Endgame is considered one of Samuel Beckett’s most important works, however he is best known for Waiting for Godot, last seen at His Majesty’s Theatre in 2010.
The title comes from Beckett’s enjoyment of the game of chess, where there are few moves left to play.
The analogy suits the characters in the play, inviting the audience to look at the absurdity of life and approaching death.
Endgame is a one act play with four characters – Hamm (Geoff Kelso) who can’t stand, Clov (Kelton Pell) who can’t sit and Nagg (George Shevtsov) and Nell (Caroline Mc Kenzie) who have no legs and live in dustbins.
The set, by Black Swan’s new set and costume designer Tyler Hill, is sparse; Becket gave strict rules about this – an empty room with two small windows, a chair, two dustbins and a few bits and pieces.
The characters have lost hope and are dependent on one-another – they are tragic but also comic.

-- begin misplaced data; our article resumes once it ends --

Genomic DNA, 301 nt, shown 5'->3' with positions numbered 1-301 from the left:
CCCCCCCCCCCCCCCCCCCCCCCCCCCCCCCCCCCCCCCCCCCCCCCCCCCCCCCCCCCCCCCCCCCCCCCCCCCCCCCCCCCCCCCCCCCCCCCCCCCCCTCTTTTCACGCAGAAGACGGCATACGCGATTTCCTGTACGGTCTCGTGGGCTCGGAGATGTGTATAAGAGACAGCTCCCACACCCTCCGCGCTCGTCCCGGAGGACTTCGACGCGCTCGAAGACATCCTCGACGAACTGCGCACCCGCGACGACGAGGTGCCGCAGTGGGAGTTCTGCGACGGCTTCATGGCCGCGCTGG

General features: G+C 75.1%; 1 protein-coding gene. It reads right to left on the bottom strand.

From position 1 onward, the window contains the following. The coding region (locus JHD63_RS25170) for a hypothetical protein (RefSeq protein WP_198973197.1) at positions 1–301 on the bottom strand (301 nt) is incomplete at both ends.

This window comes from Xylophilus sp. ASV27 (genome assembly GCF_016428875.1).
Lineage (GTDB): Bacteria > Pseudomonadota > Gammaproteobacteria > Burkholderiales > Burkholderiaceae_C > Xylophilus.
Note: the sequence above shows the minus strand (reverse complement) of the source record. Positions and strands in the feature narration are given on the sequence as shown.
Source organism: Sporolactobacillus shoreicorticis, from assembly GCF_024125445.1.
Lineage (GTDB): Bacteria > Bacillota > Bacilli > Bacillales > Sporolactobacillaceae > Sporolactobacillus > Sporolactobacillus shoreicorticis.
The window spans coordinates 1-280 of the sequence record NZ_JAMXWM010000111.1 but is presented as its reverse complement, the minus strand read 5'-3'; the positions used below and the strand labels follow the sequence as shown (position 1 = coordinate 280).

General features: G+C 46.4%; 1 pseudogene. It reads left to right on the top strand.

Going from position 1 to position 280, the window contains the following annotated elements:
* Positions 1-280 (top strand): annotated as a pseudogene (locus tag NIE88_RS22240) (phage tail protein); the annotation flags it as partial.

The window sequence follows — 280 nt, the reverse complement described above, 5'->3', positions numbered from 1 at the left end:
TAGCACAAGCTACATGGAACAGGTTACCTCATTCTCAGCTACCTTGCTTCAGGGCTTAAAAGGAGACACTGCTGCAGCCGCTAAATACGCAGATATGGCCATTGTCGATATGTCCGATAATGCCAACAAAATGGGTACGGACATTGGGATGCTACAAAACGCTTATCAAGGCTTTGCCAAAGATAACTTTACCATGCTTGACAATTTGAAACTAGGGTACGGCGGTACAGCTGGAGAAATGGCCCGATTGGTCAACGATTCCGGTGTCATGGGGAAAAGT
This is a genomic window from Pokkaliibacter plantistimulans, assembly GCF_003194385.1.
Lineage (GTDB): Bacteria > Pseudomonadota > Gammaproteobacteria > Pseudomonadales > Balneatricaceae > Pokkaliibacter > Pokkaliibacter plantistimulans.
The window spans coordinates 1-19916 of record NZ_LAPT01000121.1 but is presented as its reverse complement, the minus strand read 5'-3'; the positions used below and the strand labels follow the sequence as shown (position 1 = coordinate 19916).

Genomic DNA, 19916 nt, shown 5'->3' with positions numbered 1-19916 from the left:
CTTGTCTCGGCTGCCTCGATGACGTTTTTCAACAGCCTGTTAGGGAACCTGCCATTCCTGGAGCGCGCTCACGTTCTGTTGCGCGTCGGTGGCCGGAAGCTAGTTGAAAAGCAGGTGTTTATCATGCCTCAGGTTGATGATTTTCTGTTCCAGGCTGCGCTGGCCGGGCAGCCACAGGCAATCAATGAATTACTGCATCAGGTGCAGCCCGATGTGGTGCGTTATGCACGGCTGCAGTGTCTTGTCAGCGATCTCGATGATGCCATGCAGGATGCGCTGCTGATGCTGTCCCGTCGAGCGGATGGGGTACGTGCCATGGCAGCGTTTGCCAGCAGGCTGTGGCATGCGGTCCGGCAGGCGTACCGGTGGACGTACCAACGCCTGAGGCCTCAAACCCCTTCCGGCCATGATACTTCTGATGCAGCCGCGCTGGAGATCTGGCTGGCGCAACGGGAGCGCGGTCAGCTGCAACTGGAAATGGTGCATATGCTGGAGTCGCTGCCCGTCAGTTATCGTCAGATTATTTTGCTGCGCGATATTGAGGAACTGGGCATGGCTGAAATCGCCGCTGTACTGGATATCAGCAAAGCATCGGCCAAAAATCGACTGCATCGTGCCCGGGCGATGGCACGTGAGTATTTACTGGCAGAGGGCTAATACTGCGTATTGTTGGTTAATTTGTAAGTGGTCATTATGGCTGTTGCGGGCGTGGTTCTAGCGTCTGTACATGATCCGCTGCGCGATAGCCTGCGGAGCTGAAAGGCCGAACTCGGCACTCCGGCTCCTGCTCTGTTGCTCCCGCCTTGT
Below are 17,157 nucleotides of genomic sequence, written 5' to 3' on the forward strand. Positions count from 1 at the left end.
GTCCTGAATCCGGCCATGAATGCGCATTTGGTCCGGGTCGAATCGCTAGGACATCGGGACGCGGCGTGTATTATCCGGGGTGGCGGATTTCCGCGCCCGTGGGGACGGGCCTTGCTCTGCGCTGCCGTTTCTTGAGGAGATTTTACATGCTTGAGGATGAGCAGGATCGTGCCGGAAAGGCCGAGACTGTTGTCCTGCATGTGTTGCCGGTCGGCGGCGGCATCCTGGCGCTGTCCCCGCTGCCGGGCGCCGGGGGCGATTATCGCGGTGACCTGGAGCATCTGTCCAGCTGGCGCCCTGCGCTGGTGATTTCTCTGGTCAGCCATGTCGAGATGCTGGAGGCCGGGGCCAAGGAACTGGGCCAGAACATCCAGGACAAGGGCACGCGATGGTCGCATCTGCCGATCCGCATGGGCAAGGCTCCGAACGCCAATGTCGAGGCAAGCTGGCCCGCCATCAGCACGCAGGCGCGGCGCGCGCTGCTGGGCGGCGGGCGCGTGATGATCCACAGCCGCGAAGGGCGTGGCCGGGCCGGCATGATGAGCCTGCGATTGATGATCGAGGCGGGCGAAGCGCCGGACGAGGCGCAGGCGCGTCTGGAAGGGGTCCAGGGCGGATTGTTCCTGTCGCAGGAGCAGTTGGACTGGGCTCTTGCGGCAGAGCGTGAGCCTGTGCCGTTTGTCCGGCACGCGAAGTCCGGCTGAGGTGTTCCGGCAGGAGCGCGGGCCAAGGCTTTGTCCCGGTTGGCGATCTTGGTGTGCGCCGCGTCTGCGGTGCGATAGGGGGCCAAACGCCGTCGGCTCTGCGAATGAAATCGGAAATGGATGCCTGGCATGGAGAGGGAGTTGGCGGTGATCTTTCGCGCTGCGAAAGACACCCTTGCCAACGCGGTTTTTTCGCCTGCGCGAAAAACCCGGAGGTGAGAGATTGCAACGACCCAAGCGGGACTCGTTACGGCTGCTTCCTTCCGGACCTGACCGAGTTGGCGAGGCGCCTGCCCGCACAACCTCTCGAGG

A great line is “Nothing is funnier than unhappiness.” Beckett apparently said that if audiences got a headache trying to work it out, they should provide their own aspirin. Andrew Ross says “it’s consciousness looking for interpretation.”
Ross, who was Black Swan’s founding director, together with four very talented veteran actors who have all worked together many times, have provided a wonderful interpretation of Beckett’ s play.
Endgame runs at the Heath Leger Theatre at the State Theatre Centre until 11 June, starting at 7.30pm.
There is no interval. Duration one and a half hours.
Photographs: Daniel James Grant